Friday, July 19, 2013

Families Should Set Guidelines to Ensure Quality Studying

Contact: Renette Wardlow, human development specialist
Tel: (417) 581-3558

OZARK, Mo. -- Every family needs to set its own guidelines for studying at home according to Renette Wardlow, human development specialist, University of Missouri Extension.

“Differences in guidelines occur because of the different ages of students,” said Wardlow.

For example, younger children have less homework, but it generally requires more parent supervision. As children grow older, developing the a skill of independently tackling homework without parent help becomes important.

“Children, young and old, both need a good place to study and a specific time to study, with minimal distractions,” said Wardlow.

Developing the proper frame of mind for studying will help reduce distractions and bring about positive results. There are several ways this can be done.

“For example, the night before you know you’ll have to do a lot of studying, be sure to get a good night’s sleep,” said Wardlow.

It is also important to plan ahead, organize studying around a regular schedule and get materials organized. This is important in order to find what is needed when you need it, to get assignments done on time and to not procrastinate.

“Focus on your strong points. Think about the things you do best in school and develop a positive self-image,” said Wardlow.

It is important to study in a comfortable place that has good lighting in order to not strain your eyes and not feel tired. Wardlow also recommends avoiding distracting music during study times.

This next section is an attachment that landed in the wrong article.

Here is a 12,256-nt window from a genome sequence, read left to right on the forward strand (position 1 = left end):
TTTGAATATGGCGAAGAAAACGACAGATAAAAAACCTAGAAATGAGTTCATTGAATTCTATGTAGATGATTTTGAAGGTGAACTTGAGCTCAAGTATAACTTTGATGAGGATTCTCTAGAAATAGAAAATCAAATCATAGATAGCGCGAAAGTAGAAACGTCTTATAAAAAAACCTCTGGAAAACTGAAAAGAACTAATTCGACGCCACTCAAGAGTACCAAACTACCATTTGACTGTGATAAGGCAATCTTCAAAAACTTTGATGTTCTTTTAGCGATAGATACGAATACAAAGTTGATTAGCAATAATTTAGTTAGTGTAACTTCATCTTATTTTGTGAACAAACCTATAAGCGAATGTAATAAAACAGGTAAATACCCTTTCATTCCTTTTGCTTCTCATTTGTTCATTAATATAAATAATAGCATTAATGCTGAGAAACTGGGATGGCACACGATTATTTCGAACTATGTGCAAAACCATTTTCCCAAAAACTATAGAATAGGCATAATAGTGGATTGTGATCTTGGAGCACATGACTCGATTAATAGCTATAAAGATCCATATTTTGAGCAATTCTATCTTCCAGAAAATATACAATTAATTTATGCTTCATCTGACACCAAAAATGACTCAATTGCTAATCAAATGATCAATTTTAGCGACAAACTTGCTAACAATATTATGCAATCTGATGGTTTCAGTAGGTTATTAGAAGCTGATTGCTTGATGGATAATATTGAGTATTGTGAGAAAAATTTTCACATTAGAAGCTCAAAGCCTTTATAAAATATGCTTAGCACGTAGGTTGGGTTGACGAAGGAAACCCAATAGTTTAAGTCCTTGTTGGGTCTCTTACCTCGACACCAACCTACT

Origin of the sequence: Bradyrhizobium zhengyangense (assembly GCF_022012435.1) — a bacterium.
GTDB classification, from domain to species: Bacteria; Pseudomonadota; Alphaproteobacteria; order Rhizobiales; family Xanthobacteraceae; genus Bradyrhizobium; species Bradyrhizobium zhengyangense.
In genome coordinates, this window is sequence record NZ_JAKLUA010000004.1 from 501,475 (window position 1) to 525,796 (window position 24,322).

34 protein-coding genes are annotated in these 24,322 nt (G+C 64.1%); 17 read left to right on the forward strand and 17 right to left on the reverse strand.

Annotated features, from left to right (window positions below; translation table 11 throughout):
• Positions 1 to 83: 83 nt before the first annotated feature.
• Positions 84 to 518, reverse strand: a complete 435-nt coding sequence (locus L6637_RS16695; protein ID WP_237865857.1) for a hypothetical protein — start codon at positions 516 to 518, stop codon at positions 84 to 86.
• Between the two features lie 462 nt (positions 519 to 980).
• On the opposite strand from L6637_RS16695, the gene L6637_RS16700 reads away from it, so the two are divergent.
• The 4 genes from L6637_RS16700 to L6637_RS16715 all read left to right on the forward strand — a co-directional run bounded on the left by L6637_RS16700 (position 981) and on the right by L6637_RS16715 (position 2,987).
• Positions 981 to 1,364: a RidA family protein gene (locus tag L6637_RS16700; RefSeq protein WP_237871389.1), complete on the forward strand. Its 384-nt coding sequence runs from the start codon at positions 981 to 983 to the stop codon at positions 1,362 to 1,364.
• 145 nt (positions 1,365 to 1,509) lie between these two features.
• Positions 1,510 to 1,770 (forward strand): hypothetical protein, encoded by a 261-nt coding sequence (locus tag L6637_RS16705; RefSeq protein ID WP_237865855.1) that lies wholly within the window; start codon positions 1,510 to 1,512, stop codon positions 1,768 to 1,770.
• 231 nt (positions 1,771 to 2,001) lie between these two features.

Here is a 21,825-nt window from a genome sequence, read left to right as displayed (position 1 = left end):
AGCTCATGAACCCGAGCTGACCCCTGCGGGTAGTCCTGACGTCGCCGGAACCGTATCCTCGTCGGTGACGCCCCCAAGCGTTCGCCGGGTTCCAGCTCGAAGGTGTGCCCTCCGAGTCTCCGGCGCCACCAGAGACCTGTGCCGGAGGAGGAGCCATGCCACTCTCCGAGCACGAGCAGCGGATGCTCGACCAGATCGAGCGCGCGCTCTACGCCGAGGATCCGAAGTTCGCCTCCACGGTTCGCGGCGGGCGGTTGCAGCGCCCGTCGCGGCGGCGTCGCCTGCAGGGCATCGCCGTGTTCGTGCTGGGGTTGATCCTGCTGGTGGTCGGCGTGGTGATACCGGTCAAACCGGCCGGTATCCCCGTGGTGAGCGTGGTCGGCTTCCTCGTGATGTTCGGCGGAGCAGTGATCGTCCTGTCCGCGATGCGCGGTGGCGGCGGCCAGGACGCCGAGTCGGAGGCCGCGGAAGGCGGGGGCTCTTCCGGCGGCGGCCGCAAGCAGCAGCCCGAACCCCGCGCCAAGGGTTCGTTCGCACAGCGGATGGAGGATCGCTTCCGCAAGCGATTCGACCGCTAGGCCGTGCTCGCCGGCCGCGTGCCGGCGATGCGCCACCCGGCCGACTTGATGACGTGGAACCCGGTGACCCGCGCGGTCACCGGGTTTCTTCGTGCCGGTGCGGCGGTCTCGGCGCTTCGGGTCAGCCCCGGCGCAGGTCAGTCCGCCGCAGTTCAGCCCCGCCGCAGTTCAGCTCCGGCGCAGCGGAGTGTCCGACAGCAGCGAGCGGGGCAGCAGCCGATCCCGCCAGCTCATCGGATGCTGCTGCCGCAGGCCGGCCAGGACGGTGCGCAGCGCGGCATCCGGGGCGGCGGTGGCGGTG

“It is true that some people study well with background music, and for different people different kinds of music will suit,” said Wardlow.

It is also a good idea to not watch the clock or count the pages you have left while trying to study according to Wardlow. Getting together with friends to study can also be very distracting, especially when everyone is not studying the same topic.

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Anonymous GoodToast said...

Good, helpful advice. I think the "organized" approach would make studying less stressful. I do wonder if the article could be improved by including what NOT to bring to the homework "table"? For example, perhaps the designated "homework" area should also be off limits to cell phones. A "it'll-just-take-a-minute" distraction lasts not only as long as the text or the call takes, but the time it takes to get your brain back on task. Interruptions are often the death of great ideas and for sure they stymy the work flow and creative processes. EXCEPTION: If a student hits a mental block, taking a break can be beneficial -- but that should be when the student feels he/she really needs it, not based on an arbitrary interruption of a call or text.

4:20 PM, August 15, 2013  

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